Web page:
Displaying a hazard warning sign doesn’t always prevent success in slipping accident compensation claims

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Hazard warning signs make up an important element of claiming personal injury compensation for slipping accidents, particularly slips on wet floors which often happen at work or in a shop, and especially in supermarkets.  Any employer or shop should erect a hazard warning sign the minute they become aware that there is a potential hazard for people in their building, whether it is whilst mopping floors or after a spillage.  However, just because a hazard warning sign has been erected, it doesn’t necessarily get someone off the hook in terms of not being liable for injuries should a claim for personal injury compensation be made after a slipping accident.

Proving liability

As with all claims, to be able to succeed in a claim for personal injury compensation after a slipping accident, a claimant and their specialist solicitor will have to demonstrate that the people or business responsible for the area in which they were injured breached reasonable health and safety regulations and exposed them to the risk of injury.  With slipping claims, it’s important to show that a slippery floor wasn’t indicated or that a floor was made slippery yet nothing was done to warn people about it.

One thing that employers and shops are supposed to do is display a hazard warning sign – usually a yellow sign – at the site of a slippery or wet floor.  This ought to enable people to see that the area could be dangerous and then take extra care when crossing the floor area.  However, simply erecting a hazard sign may not provide sufficient warning or prevent the business or shop from being held liable for any accident, and subsequently a claim may arise.

Signs must be displayed correctly

Positioning of a hazard sign is vitally important.  A sign must be visible, unobstructed and placed in advance of the slippery area.  If a sign is displayed incorrectly, obstructed or in the middle of a slippery area that someone would have to already have walked part of to be able to see it, it becomes redundant and is no use.  Therefore, just because a hazard sign is around and about, it doesn’t mean you won’t be able to claim compensation should you slip and fall.  It’s not always easy to know if you have a valid claim for slipping accident compensation.  That’s why we’re here.  You can contact us and ask our team, we know your rights and know what questions to ask in order to evaluate whether or not your claim is likely to be strong enough to proceed.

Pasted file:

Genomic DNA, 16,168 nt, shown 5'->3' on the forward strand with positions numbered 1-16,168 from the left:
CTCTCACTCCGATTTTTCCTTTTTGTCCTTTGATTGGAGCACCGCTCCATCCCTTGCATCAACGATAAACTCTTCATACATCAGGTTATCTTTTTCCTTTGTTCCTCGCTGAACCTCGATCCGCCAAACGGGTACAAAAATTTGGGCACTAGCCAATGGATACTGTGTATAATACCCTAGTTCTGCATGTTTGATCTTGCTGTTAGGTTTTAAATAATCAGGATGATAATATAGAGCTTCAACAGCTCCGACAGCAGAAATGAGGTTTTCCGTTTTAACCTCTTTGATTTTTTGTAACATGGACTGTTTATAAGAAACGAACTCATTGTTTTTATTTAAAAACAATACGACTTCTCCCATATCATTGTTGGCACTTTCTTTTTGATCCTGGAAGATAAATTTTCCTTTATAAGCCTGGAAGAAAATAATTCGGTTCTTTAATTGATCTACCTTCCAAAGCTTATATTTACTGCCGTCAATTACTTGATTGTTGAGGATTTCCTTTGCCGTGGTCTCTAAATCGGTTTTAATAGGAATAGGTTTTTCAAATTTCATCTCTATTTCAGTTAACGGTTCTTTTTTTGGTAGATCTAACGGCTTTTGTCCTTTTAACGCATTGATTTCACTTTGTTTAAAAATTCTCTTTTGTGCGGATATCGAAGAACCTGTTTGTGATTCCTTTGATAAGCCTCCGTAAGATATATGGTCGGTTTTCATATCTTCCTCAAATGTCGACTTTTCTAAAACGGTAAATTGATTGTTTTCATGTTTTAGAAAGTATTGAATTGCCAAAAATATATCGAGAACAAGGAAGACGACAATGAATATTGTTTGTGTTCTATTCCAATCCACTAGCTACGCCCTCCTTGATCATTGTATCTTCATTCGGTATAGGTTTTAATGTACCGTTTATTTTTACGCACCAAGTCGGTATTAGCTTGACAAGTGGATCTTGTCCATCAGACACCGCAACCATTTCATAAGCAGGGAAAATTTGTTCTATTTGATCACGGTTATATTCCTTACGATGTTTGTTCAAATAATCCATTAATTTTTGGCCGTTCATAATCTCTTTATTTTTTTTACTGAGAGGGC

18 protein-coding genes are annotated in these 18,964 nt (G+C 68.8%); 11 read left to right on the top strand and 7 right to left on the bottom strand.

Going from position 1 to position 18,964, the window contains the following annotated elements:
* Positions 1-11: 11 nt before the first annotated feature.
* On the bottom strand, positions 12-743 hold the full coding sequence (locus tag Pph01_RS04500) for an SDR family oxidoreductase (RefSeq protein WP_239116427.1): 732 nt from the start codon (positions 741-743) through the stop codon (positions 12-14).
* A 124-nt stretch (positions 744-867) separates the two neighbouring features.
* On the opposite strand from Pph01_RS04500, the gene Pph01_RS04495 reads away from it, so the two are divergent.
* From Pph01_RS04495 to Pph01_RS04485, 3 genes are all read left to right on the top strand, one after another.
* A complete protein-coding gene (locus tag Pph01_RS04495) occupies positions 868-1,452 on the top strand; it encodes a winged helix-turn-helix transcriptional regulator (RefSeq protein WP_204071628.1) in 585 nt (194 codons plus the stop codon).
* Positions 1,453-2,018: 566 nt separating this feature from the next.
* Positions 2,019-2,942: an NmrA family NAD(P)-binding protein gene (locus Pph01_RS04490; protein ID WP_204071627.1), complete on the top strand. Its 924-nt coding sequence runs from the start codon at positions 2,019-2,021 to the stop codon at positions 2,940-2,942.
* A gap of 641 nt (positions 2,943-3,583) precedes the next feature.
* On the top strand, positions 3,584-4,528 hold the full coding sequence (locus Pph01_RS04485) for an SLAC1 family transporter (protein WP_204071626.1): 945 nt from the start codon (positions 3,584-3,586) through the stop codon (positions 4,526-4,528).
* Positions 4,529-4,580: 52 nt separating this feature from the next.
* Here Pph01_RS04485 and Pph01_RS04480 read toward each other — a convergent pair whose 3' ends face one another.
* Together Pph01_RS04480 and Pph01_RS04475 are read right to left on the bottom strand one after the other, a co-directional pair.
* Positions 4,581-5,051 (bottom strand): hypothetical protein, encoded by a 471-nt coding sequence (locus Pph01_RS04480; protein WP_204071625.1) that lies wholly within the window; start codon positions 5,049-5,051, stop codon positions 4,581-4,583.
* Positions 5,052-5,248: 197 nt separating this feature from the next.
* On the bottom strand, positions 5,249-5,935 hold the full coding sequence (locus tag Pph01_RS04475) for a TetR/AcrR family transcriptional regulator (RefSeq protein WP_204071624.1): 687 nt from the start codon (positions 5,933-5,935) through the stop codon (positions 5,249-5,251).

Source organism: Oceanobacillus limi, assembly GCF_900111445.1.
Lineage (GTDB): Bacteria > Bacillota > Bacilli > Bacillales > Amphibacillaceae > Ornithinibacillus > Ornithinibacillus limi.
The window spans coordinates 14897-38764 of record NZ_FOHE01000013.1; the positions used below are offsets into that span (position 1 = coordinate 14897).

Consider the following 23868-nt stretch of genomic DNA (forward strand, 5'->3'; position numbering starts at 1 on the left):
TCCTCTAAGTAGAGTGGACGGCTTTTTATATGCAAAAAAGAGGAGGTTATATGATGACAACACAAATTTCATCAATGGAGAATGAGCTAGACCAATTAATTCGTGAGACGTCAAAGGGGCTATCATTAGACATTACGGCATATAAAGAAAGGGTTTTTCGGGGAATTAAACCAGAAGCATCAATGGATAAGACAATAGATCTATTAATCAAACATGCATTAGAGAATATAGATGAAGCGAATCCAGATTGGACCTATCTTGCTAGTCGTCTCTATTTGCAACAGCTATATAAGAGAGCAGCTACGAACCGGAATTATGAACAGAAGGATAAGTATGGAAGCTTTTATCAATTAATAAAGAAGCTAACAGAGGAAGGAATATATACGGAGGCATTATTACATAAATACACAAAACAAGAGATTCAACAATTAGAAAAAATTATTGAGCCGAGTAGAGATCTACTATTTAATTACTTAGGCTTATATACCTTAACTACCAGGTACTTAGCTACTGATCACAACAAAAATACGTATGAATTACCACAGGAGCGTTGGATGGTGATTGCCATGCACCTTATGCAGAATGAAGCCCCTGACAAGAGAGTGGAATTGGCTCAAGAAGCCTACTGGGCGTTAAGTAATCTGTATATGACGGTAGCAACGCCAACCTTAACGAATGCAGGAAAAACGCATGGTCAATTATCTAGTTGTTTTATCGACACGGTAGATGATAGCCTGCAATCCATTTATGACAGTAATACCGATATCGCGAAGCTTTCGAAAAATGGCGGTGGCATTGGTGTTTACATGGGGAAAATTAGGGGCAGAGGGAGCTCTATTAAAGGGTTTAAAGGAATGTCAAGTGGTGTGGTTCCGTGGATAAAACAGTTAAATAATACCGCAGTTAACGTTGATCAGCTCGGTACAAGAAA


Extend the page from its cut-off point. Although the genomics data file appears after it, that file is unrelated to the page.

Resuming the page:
If you or someone you know has slipped on a wet floor and been injured, you may be entitled to make a claim for personal injury compensation. If you have any questions about liability or whether or not your accident scenario warrants a claim, please call our team on 01225 430285, or if you prefer, we can call you back. We know your rights and can help you to understand them. We’ve successfully helped many clients claim compensation for their injuries and we’d love to help you, too.

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Questions & Answers

  • Brett

    Should a pub display a height warning sign on a wall in their car park if there is a much higher drop on the other side of the wall? There is no warning for people on the pubs property that there is a danger from the height differential to prevent a customer who is unaware of the hidden height difference from one side to the other, from jumping over the wall.

    Reply
    • Ian Morris

      There is unlikely to be a need to display a warning sign in the circumstances you describe. Walls are not objects that are designed to be used to access or leave a premises and patrons of the pub should be using the entrances or gates provided.

      However, if the low wall was in the car park with a large drop behind it, you could argue that there should be some sort of fence or barrier to prevent people from falling over the same.

      Reply
  • Noor

    How quickly does a company need to erect a sign for a broken lift after they have become aware that it was broken? Is there a specific time limit in which they have or should a sign be placed on the lift as soon as they are made aware of an issue?

    Reply
    • Ian Morris

      As soon as the fault or hazard is reported to the responsible party, they are on notice and should act immediately to erect signage or withdraw an item from use.